“Lifechanger” Shows the Frightening Cost of Immortality
What if you could live forever but with one caveat – you had to kill someone and take over their body? Would you be able to do it? The main character in Lifechanger does just that. Shapeshifter Drew has been trading bodies for decades but recently the new bodies Drew acquires are decaying more quickly than usual. This could be due to age or to something deeper. As his story unfolds, he races from body to body to try to avoid the inevitable while continually visiting the woman he still loves in an effort to make things right with her.
Creator Justin McConnell presents an engrossing take on common themes of love, obsession, and the fear of death. Much of the film is narrated by the true voice of Drew, done beautifully by the talented Bill Oberst, Jr. The words drip with emotion as we see the extreme actions Drew takes to survive. McConnell guides the audience on Drew’s journey in such a way where at first you will feel sympathy for Drew and the drastic measures he takes to avoid rotting. As the story moves along, you realize what type of creature Drew really is and your sympathy turns to his former love Julia, played by Lora Burke. The audience realizes the futility of what Drew is trying to do before Drew does. By the end of the film, I wanted Drew to rot for how blind he was to his actions.
The whole cast does a fantastic job portraying Drew. They maintain the continuity of the character by replicating Drew’s small gestures and other nuances. Lora Burke puts in a solid performance as the focus of Drew’s attention. The audience feels the heartbreak of all of the tragedy that has occurred in her life as well as her strength to keep going and move on. It was interesting to see how she interacted with the different versions of Drew. Each one got her to reveal a different aspect of herself, giving the audience insight into her character. McConnell’s script had as many dramatic elements in it as horror and thriller elements, which helped give the film a number of layers.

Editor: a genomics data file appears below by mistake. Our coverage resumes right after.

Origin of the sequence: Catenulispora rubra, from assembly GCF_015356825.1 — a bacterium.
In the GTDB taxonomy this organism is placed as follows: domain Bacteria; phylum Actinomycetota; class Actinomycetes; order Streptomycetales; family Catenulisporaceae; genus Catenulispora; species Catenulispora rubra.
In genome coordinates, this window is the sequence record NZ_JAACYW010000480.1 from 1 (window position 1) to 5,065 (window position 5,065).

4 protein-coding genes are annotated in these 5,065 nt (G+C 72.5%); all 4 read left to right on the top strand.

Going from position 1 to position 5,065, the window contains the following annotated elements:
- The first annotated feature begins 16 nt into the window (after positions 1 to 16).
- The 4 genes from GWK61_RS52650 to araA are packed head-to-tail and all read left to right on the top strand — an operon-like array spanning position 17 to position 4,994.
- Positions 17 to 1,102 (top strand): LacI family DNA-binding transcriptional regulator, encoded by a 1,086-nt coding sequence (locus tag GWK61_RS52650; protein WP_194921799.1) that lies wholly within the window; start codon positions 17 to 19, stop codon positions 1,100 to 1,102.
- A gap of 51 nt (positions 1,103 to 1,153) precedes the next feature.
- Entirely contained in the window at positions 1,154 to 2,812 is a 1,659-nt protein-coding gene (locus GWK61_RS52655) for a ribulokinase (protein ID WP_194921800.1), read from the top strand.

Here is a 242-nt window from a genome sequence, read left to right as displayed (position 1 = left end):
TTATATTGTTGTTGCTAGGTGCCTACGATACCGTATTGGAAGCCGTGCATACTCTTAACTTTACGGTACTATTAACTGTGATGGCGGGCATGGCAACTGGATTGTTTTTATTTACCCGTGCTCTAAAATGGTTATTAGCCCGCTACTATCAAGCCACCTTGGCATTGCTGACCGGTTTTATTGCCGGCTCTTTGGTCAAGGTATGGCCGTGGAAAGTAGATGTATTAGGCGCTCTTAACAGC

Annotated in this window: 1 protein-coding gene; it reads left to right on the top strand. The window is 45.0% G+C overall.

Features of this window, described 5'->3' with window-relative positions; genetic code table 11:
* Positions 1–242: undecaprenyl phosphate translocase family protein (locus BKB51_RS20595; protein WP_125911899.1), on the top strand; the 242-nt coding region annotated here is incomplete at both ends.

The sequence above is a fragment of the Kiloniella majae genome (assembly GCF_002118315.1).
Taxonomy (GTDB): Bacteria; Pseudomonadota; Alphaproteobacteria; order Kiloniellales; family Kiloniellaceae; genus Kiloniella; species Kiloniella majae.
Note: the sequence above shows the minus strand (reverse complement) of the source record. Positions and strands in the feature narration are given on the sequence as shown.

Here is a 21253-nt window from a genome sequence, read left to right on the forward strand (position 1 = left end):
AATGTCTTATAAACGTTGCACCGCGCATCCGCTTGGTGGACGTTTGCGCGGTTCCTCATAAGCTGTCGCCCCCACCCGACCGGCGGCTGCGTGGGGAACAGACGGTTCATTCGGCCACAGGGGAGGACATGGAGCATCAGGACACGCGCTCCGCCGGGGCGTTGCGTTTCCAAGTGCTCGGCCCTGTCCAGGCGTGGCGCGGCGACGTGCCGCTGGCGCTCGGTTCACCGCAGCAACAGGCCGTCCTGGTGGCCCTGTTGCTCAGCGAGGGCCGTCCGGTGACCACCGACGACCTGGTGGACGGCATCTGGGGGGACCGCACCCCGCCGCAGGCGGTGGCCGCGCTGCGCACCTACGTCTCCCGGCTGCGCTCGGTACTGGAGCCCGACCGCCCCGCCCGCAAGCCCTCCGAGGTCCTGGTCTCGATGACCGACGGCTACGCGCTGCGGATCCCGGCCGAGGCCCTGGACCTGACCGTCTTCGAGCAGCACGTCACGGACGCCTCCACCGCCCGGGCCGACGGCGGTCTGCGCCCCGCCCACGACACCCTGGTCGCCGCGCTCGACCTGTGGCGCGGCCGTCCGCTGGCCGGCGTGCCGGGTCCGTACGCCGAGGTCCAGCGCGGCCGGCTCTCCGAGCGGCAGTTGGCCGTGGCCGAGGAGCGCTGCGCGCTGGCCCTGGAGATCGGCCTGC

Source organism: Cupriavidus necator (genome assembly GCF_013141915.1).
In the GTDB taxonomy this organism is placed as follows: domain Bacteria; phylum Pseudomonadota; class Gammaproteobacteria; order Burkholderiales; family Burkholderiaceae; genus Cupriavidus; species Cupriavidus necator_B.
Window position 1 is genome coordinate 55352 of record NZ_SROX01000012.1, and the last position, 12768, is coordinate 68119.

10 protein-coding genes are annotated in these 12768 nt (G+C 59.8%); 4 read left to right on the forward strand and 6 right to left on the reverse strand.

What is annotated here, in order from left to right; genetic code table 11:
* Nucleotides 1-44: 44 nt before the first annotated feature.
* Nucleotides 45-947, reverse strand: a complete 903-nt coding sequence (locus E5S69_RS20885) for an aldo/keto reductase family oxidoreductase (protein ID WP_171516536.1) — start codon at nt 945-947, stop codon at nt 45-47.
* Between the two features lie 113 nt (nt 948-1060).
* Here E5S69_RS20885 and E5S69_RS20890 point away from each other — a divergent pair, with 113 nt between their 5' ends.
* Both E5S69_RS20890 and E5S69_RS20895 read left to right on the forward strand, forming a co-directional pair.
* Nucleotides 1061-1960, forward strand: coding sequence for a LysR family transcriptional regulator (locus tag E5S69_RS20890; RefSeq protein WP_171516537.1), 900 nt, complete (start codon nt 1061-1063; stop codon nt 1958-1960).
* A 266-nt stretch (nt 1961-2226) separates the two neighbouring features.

There is a point in the movie where it would seem that Drew may be successful in his mission to once again be with his love. During this time, the body of Drew doesn’t rot nearly as quickly. It is implied that love can heal, but love under false pretenses can eventually cause rot. The body switching felt like a metaphor for how people sometimes change who they truly are to be with the one they love, causing loss of self. All of these ideas are conveyed with depth by everyone playing the shapeshifter.
Lifechanger has plenty of horror elements to go along with its drama. Nearly all of the effects in the film are practical, and they were terrifying. Especially at the moment when Drew had to shapeshift. After watching this film you may never want to hold hands with someone again. There is gore in the film, but it used to help move the plot and not just for shock value.
If you are looking for an indie film with depth, tension and horror, Lifechanger is for you. It is a strong commentary on how passion can turn to obsession that eats away at you and how you can only delay the inevitable. The ending of the film really takes an original, unpredictable turn that will have you discussing its true meaning far after the credits role.